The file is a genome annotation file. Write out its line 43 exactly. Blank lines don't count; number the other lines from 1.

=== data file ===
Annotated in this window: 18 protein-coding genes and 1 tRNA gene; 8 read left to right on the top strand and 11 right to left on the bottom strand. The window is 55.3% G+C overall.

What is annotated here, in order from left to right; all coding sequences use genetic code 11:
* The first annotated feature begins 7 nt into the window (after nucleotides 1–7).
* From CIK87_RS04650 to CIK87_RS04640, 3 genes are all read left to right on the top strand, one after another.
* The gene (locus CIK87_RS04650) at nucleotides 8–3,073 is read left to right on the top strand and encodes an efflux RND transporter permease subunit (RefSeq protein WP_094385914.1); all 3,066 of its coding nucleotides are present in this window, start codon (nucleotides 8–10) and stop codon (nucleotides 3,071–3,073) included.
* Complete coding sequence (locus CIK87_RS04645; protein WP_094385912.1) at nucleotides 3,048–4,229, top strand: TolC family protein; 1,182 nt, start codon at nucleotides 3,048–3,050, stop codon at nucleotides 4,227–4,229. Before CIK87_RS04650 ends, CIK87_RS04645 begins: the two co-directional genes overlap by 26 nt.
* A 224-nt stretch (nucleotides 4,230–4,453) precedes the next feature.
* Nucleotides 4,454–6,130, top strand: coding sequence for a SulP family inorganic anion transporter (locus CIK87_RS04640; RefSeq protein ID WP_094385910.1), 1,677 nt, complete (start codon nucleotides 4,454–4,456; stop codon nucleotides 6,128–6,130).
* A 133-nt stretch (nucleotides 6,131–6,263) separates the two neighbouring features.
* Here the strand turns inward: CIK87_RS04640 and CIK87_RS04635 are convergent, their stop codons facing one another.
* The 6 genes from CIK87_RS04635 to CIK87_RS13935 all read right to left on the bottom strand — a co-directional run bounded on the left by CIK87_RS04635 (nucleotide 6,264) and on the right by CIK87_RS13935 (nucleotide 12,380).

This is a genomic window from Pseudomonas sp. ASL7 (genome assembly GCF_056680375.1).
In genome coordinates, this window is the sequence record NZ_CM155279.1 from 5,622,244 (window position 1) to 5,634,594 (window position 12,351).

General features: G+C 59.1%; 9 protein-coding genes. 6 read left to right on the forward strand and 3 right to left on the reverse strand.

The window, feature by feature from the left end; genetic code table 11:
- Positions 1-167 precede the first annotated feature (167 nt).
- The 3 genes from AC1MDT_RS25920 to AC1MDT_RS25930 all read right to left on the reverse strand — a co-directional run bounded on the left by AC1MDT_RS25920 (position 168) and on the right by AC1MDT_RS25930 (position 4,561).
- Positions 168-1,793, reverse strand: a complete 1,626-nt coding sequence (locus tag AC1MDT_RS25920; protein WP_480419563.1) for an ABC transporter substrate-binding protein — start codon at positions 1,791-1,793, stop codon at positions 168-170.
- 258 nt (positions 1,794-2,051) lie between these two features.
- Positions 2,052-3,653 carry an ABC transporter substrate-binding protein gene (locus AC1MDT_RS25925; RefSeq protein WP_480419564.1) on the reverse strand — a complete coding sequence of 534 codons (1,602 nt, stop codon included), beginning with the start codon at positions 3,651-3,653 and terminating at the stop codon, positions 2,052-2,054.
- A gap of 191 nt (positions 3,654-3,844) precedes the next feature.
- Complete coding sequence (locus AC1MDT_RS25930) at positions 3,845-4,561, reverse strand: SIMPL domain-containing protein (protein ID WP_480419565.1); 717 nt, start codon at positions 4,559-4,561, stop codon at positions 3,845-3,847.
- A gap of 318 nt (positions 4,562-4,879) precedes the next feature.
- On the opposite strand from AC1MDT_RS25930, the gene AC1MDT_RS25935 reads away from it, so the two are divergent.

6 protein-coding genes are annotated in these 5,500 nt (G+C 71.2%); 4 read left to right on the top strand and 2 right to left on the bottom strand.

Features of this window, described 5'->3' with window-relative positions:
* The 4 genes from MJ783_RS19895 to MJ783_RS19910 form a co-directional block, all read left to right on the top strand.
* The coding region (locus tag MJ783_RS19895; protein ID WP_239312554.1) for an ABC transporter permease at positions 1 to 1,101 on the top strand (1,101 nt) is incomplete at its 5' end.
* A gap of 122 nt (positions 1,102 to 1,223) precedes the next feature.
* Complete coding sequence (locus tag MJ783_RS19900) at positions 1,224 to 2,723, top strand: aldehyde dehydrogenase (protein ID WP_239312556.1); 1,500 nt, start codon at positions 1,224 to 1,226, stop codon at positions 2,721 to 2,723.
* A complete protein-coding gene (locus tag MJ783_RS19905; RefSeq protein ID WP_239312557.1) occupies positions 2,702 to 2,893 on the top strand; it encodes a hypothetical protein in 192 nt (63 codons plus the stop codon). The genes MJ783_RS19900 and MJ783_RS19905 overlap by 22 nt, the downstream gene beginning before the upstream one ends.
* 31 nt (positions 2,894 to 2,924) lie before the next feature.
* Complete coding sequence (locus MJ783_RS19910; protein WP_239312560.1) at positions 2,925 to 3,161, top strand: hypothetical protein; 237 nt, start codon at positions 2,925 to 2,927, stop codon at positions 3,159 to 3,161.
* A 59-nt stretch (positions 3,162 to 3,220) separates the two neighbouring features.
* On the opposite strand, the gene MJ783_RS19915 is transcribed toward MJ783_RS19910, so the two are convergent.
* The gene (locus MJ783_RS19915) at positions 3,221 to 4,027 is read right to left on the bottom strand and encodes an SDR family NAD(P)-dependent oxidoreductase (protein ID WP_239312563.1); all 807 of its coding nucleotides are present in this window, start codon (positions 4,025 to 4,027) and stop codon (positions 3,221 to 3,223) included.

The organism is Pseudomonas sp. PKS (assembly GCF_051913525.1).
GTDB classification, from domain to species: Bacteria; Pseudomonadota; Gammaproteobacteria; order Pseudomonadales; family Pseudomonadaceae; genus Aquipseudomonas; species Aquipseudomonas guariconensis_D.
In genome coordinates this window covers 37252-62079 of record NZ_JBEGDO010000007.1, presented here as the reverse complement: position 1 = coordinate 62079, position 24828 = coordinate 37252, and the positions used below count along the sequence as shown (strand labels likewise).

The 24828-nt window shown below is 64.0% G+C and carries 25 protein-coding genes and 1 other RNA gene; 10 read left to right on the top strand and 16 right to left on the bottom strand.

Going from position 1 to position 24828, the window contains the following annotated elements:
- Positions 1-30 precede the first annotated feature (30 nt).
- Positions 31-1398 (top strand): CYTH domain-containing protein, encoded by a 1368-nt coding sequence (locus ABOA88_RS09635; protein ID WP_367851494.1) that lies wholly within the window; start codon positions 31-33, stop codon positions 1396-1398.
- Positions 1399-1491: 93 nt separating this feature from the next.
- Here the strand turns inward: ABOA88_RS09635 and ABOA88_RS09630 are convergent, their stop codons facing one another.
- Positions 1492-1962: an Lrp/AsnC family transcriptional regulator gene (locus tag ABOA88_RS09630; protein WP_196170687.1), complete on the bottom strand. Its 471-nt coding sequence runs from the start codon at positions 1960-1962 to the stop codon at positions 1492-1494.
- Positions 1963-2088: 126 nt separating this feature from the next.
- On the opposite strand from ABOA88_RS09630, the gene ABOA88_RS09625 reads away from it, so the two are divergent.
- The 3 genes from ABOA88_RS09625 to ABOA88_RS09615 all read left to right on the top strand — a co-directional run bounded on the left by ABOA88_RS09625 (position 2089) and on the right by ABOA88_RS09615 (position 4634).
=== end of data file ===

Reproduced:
- Positions 31-1398 (top strand): CYTH domain-containing protein, encoded by a 1368-nt coding sequence (locus ABOA88_RS09635; protein ID WP_367851494.1) that lies wholly within the window; start codon positions 31-33, stop codon positions 1396-1398.